Fighting bad music with good

Many people just love Christmas music.

I am not one of them.

This is not to say that I do not love certain particular pieces of Christmas music. Let's just say that I take extra care to always have a fully charged, fully loaded (with audiobooks and podcasts) mp3 player with me whenever I leave the house during November and December.

There are several reasons for this.
  • First, I have a violent antipathy to one particular song that turns up with some regularity in the shopping-mall Christmas mix, and so I prefer to take what steps I can to limit my exposure to that song. The line "from now on our troubles will be out of sight" from the song "Have Yourself a Merry Little Christmas" has struck me as a cruel lie ever since I was ten or eleven years old, and the mere mention of it tends to leave me cross and cranky.

    I now understand, I think, that the counterfactualness of that line is the very point of the song -- it appeals to a nostalgic wistfulness, a sense of "gee, wouldn't it be nice if hanging a shining star upon the highest bough really would drive all our troubles away? Like it did when we were eight or nine, before we grew weary with the weight of the world?"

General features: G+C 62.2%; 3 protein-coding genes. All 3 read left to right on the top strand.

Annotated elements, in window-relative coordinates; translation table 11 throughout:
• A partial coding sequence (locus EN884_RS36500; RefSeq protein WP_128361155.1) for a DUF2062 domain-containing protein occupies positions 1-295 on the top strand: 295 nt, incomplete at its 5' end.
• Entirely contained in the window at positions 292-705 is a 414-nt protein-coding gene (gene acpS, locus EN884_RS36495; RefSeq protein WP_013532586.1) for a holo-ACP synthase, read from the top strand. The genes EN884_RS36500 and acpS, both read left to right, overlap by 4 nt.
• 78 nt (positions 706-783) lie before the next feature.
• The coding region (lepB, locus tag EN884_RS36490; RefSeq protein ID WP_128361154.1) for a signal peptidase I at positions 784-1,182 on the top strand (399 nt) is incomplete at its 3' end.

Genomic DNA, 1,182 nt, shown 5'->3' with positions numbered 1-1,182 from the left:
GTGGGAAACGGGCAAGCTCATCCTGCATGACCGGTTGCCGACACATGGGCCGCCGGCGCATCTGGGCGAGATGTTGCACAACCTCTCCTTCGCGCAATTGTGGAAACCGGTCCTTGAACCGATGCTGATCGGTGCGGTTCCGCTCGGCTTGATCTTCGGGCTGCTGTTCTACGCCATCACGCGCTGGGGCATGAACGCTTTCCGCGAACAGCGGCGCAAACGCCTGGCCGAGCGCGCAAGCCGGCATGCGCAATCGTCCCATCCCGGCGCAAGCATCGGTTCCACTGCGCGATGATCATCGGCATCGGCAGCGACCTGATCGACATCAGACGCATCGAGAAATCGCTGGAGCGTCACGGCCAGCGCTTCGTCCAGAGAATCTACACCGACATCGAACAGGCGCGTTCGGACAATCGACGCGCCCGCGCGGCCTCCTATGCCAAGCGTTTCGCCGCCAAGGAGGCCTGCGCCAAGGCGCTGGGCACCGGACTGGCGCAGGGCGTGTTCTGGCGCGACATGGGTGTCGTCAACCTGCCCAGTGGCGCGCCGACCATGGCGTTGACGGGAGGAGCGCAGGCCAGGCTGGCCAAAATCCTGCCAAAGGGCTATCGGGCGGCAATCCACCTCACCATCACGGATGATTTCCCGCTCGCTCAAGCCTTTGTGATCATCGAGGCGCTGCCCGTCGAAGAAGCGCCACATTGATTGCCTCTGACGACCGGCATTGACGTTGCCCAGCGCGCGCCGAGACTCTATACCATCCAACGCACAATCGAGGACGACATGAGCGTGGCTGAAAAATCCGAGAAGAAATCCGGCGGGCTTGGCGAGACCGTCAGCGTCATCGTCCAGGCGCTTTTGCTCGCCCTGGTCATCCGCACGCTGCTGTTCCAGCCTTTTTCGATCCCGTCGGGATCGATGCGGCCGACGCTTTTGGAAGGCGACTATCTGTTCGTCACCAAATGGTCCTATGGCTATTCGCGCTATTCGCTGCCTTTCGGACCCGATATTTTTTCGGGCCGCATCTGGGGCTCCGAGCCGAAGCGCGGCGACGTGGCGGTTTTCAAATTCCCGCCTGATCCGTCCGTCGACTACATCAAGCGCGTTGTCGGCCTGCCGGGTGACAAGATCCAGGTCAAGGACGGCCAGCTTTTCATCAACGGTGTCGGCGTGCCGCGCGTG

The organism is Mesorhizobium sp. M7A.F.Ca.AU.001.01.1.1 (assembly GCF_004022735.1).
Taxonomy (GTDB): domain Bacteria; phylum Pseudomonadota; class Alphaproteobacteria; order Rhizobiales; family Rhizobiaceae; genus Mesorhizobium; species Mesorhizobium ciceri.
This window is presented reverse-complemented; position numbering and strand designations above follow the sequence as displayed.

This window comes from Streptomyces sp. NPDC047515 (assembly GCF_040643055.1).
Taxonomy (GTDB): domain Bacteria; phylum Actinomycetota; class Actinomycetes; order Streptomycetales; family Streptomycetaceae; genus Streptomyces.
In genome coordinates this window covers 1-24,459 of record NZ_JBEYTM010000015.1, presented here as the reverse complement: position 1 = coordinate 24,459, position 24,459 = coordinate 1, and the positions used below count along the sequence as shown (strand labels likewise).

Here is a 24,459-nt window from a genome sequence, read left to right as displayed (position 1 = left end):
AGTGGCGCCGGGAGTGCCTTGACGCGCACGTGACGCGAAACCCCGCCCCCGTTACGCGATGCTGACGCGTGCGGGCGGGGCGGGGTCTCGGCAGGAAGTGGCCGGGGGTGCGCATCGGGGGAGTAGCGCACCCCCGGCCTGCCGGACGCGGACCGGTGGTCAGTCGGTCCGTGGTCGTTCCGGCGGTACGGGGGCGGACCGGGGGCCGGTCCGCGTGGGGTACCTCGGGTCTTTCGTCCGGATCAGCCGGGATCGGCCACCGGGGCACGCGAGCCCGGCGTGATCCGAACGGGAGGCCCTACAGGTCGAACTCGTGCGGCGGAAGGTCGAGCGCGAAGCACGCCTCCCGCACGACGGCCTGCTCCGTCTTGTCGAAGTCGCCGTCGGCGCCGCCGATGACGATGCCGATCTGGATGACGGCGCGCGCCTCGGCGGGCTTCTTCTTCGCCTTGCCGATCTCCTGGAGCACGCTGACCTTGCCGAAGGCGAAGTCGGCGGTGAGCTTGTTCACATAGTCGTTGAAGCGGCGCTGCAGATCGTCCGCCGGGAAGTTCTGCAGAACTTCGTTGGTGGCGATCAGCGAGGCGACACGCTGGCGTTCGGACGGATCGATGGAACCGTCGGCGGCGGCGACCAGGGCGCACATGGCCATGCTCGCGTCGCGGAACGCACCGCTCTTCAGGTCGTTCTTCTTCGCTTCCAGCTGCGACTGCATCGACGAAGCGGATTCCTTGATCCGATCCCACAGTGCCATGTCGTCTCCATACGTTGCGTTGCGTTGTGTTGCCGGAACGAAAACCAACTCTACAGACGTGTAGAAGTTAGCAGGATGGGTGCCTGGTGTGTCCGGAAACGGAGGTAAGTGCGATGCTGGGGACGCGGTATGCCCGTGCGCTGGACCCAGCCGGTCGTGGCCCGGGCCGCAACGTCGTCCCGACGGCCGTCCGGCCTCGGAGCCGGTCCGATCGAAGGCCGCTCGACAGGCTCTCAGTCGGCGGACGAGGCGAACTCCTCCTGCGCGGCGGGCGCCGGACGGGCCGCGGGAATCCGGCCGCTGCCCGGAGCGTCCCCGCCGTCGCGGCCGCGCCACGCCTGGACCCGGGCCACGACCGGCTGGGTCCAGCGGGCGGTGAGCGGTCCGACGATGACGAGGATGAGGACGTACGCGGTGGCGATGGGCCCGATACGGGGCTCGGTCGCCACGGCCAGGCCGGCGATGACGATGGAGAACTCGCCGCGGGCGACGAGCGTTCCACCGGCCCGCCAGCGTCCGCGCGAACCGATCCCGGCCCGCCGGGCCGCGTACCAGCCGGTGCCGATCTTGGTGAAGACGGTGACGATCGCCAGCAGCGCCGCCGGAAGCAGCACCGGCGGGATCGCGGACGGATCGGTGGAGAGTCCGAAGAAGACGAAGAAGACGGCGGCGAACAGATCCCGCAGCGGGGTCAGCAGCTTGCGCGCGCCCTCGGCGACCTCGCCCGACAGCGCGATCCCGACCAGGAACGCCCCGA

Whatever. By this point, my aversion to that song is deeply engrained in my personality.

  • Second, so much Christmas music is so AWFUL. And it pains me to hear a good rendition of a good song sandwiched amid the dreck, because it gets sullied by association.

  • Third, there's my anxiety about music (especially recorded music) in general.
I tackled this last reason last year for Lent -- a practice that did me good, as far as it went. But I wasn't especially disciplined with my chosen discipline, and so it did not transform me such that I kept it up into Easter and Ordinary Time. Now that we're back to what some observe as "little Lent," and at a particularly music-saturated time of the year, it seems suitable to revisit it. This season, then, rather than drive out the Christmas muzak with non-music, I will be driving it away with good music. Not necessarily only Christmas and Advent music, but as 'tis the season, I might as well tackle that particular aural anxiety while I'm at it.